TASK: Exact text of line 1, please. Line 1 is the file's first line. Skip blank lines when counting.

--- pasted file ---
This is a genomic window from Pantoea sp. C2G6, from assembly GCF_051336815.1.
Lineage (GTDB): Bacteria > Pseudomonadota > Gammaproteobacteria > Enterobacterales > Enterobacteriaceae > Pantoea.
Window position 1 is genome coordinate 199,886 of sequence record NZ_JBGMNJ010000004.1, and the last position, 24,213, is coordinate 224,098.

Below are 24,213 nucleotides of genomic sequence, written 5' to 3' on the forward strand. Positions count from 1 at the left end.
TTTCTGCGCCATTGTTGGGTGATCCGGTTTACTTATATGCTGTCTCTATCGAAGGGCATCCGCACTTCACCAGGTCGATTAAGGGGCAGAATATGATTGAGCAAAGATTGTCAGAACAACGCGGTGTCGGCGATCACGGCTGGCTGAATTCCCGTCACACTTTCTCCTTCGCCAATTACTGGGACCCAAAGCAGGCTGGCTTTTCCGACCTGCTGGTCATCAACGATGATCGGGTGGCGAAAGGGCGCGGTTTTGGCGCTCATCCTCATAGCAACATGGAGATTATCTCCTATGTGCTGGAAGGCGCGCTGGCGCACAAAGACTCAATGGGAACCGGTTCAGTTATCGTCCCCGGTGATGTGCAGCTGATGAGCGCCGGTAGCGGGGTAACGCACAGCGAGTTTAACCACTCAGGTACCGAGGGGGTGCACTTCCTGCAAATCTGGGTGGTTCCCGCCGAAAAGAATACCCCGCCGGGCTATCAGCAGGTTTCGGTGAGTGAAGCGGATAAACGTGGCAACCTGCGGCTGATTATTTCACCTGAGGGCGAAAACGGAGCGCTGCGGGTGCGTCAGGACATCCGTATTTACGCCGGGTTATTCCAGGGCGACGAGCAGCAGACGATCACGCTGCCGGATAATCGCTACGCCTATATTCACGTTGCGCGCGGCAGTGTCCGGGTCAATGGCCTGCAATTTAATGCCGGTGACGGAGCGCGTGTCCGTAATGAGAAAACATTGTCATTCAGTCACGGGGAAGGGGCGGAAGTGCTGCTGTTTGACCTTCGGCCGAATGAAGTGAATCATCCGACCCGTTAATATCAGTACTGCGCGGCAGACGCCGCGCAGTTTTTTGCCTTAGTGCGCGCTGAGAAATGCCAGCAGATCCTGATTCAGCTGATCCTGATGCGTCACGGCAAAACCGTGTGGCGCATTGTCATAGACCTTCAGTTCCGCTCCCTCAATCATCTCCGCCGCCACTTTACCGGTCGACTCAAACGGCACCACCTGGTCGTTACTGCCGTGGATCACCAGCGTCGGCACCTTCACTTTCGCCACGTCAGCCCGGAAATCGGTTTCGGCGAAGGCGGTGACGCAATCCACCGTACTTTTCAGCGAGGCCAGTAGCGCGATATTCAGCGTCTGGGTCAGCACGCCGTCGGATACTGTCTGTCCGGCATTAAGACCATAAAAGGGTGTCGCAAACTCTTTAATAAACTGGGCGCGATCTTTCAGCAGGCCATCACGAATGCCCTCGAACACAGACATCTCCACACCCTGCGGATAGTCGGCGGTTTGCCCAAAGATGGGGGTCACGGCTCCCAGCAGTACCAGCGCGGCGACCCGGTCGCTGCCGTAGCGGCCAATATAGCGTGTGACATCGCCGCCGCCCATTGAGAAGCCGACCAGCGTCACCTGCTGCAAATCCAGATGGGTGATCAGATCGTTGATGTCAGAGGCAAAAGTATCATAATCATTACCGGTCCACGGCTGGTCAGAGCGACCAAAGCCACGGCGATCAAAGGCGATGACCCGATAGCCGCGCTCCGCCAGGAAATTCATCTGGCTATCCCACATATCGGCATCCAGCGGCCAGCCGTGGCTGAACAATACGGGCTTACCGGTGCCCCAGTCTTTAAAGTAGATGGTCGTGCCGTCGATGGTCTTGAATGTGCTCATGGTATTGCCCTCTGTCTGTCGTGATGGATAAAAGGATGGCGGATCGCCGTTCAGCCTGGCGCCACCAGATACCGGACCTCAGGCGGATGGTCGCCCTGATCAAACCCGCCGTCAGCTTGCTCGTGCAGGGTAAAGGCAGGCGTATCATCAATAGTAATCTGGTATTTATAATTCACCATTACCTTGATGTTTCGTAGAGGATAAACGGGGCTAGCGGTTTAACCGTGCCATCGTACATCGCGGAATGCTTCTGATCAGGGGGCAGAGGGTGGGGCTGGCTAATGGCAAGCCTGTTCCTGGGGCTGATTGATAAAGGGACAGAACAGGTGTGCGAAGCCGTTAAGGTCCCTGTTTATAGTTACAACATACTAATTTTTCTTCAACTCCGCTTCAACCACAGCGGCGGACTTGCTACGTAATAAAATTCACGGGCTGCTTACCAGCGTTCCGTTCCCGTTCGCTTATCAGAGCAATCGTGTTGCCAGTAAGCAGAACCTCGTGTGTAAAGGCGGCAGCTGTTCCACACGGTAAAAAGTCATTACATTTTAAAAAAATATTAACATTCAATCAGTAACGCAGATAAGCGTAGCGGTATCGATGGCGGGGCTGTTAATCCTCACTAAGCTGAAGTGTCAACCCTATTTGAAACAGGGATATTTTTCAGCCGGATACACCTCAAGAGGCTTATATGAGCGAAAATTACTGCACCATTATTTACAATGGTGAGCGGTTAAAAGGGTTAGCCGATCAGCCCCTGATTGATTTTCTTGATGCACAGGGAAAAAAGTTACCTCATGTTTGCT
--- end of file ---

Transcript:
This is a genomic window from Pantoea sp. C2G6, from assembly GCF_051336815.1.